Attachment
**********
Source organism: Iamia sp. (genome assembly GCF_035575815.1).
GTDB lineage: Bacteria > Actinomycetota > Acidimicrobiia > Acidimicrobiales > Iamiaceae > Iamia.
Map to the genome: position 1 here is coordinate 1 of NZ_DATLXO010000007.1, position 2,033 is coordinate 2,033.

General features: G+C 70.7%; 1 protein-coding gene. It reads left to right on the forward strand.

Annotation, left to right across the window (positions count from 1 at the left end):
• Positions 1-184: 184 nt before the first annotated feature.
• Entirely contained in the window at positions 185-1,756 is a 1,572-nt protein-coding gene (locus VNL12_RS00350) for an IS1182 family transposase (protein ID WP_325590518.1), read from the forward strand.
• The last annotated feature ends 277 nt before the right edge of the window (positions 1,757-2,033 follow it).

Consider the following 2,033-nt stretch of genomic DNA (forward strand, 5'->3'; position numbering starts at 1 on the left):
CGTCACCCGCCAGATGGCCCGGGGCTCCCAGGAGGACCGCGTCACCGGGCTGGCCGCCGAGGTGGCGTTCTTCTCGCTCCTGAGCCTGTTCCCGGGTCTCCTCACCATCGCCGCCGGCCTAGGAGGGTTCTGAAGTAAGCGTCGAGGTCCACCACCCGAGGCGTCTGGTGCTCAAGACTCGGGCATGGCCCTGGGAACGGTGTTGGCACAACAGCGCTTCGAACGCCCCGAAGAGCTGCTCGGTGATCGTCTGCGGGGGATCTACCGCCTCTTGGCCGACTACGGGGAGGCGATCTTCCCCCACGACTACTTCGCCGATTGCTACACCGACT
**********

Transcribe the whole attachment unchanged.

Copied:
Source organism: Iamia sp. (genome assembly GCF_035575815.1).
GTDB lineage: Bacteria > Actinomycetota > Acidimicrobiia > Acidimicrobiales > Iamiaceae > Iamia.
Map to the genome: position 1 here is coordinate 1 of NZ_DATLXO010000007.1, position 2,033 is coordinate 2,033.

General features: G+C 70.7%; 1 protein-coding gene. It reads left to right on the forward strand.

Annotation, left to right across the window (positions count from 1 at the left end):
• Positions 1-184: 184 nt before the first annotated feature.
• Entirely contained in the window at positions 185-1,756 is a 1,572-nt protein-coding gene (locus VNL12_RS00350) for an IS1182 family transposase (protein ID WP_325590518.1), read from the forward strand.
• The last annotated feature ends 277 nt before the right edge of the window (positions 1,757-2,033 follow it).

Consider the following 2,033-nt stretch of genomic DNA (forward strand, 5'->3'; position numbering starts at 1 on the left):
CGTCACCCGCCAGATGGCCCGGGGCTCCCAGGAGGACCGCGTCACCGGGCTGGCCGCCGAGGTGGCGTTCTTCTCGCTCCTGAGCCTGTTCCCGGGTCTCCTCACCATCGCCGCCGGCCTAGGAGGGTTCTGAAGTAAGCGTCGAGGTCCACCACCCGAGGCGTCTGGTGCTCAAGACTCGGGCATGGCCCTGGGAACGGTGTTGGCACAACAGCGCTTCGAACGCCCCGAAGAGCTGCTCGGTGATCGTCTGCGGGGGATCTACCGCCTCTTGGCCGACTACGGGGAGGCGATCTTCCCCCACGACTACTTCGCCGATTGCTACACCGACT